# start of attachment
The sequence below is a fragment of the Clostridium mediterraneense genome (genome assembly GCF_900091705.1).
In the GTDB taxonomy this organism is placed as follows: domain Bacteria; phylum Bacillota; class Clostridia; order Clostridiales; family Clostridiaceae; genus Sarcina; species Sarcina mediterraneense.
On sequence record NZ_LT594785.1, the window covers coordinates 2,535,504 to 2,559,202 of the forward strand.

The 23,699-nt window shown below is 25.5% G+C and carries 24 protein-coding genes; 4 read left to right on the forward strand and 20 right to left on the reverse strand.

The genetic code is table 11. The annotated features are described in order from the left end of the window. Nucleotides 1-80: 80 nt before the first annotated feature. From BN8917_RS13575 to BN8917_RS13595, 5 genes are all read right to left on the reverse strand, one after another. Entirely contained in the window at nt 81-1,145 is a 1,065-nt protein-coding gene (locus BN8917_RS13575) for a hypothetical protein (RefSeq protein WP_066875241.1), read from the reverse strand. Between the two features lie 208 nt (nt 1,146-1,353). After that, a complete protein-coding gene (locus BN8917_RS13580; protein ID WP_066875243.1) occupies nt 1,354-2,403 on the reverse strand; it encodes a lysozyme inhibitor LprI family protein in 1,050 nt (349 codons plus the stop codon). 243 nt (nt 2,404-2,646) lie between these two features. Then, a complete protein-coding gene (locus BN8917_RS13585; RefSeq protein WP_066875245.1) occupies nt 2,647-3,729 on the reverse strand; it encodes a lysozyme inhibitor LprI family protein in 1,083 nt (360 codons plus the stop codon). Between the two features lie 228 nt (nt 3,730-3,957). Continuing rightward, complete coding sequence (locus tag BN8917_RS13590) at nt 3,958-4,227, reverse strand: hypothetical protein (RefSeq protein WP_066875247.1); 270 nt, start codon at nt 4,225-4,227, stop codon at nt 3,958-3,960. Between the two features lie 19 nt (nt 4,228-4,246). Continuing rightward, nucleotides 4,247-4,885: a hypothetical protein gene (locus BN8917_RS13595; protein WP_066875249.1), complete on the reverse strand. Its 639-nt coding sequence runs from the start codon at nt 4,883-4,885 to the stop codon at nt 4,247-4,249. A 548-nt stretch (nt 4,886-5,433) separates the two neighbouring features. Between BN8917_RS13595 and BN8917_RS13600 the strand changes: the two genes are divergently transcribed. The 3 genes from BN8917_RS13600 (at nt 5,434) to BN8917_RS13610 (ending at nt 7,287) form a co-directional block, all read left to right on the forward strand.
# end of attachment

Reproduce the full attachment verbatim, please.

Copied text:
The sequence below is a fragment of the Clostridium mediterraneense genome (genome assembly GCF_900091705.1).
In the GTDB taxonomy this organism is placed as follows: domain Bacteria; phylum Bacillota; class Clostridia; order Clostridiales; family Clostridiaceae; genus Sarcina; species Sarcina mediterraneense.
On sequence record NZ_LT594785.1, the window covers coordinates 2,535,504 to 2,559,202 of the forward strand.

The 23,699-nt window shown below is 25.5% G+C and carries 24 protein-coding genes; 4 read left to right on the forward strand and 20 right to left on the reverse strand.

The genetic code is table 11. The annotated features are described in order from the left end of the window. Nucleotides 1-80: 80 nt before the first annotated feature. From BN8917_RS13575 to BN8917_RS13595, 5 genes are all read right to left on the reverse strand, one after another. Entirely contained in the window at nt 81-1,145 is a 1,065-nt protein-coding gene (locus BN8917_RS13575) for a hypothetical protein (RefSeq protein WP_066875241.1), read from the reverse strand. Between the two features lie 208 nt (nt 1,146-1,353). After that, a complete protein-coding gene (locus BN8917_RS13580; protein ID WP_066875243.1) occupies nt 1,354-2,403 on the reverse strand; it encodes a lysozyme inhibitor LprI family protein in 1,050 nt (349 codons plus the stop codon). 243 nt (nt 2,404-2,646) lie between these two features. Then, a complete protein-coding gene (locus BN8917_RS13585; RefSeq protein WP_066875245.1) occupies nt 2,647-3,729 on the reverse strand; it encodes a lysozyme inhibitor LprI family protein in 1,083 nt (360 codons plus the stop codon). Between the two features lie 228 nt (nt 3,730-3,957). Continuing rightward, complete coding sequence (locus tag BN8917_RS13590) at nt 3,958-4,227, reverse strand: hypothetical protein (RefSeq protein WP_066875247.1); 270 nt, start codon at nt 4,225-4,227, stop codon at nt 3,958-3,960. Between the two features lie 19 nt (nt 4,228-4,246). Continuing rightward, nucleotides 4,247-4,885: a hypothetical protein gene (locus BN8917_RS13595; protein WP_066875249.1), complete on the reverse strand. Its 639-nt coding sequence runs from the start codon at nt 4,883-4,885 to the stop codon at nt 4,247-4,249. A 548-nt stretch (nt 4,886-5,433) separates the two neighbouring features. Between BN8917_RS13595 and BN8917_RS13600 the strand changes: the two genes are divergently transcribed. The 3 genes from BN8917_RS13600 (at nt 5,434) to BN8917_RS13610 (ending at nt 7,287) form a co-directional block, all read left to right on the forward strand.